Friday, July 28, 2006

American Journalism Review has an important story about how the U.S. news media aren't paying nearly enough attention to the escalating war in Afghanistan, the country that launched our war on terror because it's where Osama bin Laden lived.

An international coalition led by the United States invaded Afghanistan with great fanfare, deposed the ruthless Taliban regime and helped establish a new elected government along with international pledges to fortify the state and build up its infrastructure. For years the U.S. government touted Afghanistan as a poster child for purging terrorists and building democracies.

But neglect and diverted attention have helped lead to a Taliban resurgence, escalating violence, minimal central government control of provinces and an economy largely dependent on the illegal drug trade. In other words, Afghanistan is at risk of returning to the state it was in before the world intervened -- the last time nobody was paying attention to it.

Afghanistan is the best modern example of how dangerous it is to overlook what appears to be an isolated catastrophe -- in my book I quote from an editor's column discussing how "Afghanistanism" used to describe editors' predilection for arcane news nobody cared about. But maybe if the news media had turned America's attention to Afghanistan sooner, Sept. 11 could have been prevented, or at least come as less of a shock.

The idea that journalists have largely turned away from this story again is a sad commentary on our short attention span. It's on us to do better.

Tuesday, July 25, 2006

So Jay Rosen's got an idea for helping frustrated citizens set the news agenda. He proposes a nonprofit news site that accepts story "assignments" from users who want questions answered that they can't get from traditional news organizations. In a blend of the bubbling citizen journalist concept and old-school newsgathering, Rosen wants these ideas developed by professional editors, who would then seek both the right correspondent to complete the story and the donors to support its completion.

The proposal aims to solve the challenge of getting important stories covered by independent journalists as traditional newsrooms succumb to corporate pressures and rampant cost cutting. Under this model, if enough people want a story reported and are willing to back their curiousity with cash, it'll get done.

This supports the notion that the people will ultimately determine the fate of our country, either by taking control of it or handing it off. By our action or inaction, we get not only the government we deserve, but the journalism we deserve.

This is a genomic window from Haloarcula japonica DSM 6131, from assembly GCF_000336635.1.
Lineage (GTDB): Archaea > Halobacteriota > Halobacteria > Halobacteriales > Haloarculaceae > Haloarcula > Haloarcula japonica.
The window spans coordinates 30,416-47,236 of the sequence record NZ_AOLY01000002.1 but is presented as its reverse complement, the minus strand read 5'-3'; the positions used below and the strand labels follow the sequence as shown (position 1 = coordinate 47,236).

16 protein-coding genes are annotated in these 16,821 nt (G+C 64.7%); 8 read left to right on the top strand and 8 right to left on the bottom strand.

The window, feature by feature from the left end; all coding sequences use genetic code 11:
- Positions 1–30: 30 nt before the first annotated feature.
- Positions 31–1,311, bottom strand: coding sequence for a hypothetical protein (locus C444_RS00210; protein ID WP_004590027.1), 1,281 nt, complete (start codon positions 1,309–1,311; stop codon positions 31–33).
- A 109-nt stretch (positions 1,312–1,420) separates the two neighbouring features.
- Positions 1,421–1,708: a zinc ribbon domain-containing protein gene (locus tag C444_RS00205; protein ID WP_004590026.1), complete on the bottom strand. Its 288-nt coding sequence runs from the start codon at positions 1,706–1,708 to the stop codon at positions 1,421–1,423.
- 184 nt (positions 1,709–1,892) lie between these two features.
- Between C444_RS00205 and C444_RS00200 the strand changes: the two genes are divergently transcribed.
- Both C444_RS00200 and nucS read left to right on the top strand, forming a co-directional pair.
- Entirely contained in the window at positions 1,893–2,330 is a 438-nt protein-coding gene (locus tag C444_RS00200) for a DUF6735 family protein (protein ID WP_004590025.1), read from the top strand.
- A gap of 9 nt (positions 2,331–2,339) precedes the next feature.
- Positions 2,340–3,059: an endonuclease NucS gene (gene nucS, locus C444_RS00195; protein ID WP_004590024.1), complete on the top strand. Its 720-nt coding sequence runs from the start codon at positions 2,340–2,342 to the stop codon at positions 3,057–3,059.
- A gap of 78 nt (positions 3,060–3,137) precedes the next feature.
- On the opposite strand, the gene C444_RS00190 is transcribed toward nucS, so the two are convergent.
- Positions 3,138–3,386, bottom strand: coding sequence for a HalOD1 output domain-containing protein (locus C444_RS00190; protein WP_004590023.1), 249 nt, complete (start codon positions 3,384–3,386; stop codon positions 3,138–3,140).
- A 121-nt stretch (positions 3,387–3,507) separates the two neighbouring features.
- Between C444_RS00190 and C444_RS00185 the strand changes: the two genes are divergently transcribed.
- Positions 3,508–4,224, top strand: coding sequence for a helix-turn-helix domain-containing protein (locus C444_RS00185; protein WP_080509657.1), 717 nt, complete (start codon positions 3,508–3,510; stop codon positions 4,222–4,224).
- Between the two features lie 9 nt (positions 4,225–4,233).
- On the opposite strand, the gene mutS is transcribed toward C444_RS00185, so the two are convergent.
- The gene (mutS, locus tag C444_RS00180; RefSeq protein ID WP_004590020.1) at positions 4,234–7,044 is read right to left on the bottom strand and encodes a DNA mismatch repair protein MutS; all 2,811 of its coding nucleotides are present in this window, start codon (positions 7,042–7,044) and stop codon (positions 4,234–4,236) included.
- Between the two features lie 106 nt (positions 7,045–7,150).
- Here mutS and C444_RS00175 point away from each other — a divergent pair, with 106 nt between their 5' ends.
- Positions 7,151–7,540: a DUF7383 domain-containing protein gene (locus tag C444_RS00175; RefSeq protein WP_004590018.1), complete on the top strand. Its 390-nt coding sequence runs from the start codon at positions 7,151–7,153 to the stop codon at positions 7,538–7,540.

Monday, July 24, 2006

If you've found this blog, maybe you're a little like me -- a journalist or avid news consumer who pays close attention to important events because you believe that, as citizens, we have an obligation to stay informed so we can work to make things better. You wonder how, in a world of instantly available access to nearly all realms of human knowledge, so few people can know or care about what's going on. And you're involved, or would like to get involved, in efforts to rouse the public's interest in public affairs.

Since 2002, I've been a journalism instructor and student newspaper adviser at Michigan State University. For the eight years before that, I was a reporter and editor at The Virginian-Pilot in Norfolk, Va. In all my journalism work dating back to high school, I've wrestled with this idea of how to get people focused on news that matters. Early on (before the Internet and in the early days of cable news), I thought that straight, dispassionate reporting would make its way through the clutter and into people's consciousness. But over nearly two decades, it's become clear that journalists must work harder to make important news engaging, relevant, accessible -- and ideally, irresistable -- if it's to compete with the manifold distractions of daily life.

In a few weeks, Marion Street Press will publish my book, "Making Important News Interesting: Reporting Public Affairs in the 21st Century." The book aims to help journalism students and professionals accomplish this weighty task through powerful storytelling and application of a few key principles -- the most important of which are to show citizens that they control their destiny through our democratic institutions, to help establish a set of agreed-upon facts as a baseline for public problem-solving, and to make it easier for people to act on what they learn in the news. The fundamental point of the book is that while journalists must remain fair, honest, accurate and clear, they should employ every innovation and any tools necessary to get across important news. This blog is an effort to continue the conversation I begin in my book about how to pull this off.

Today's inaugural post was inspired by a Poynter Online piece by Doug McGill, whose insights into international reporting helped inform my chapter on covering world news. In this piece, McGill argues that all news organizations, even small local outlets, have an obligation to explain international events to their audiences, and he shows how the best way to do it is by getting as personal as possible. His example today is of how a blogger in Lebanon engaged him in the current Middle East crisis in a way no news reporting was able to do. The woman told her story, and McGill got interested.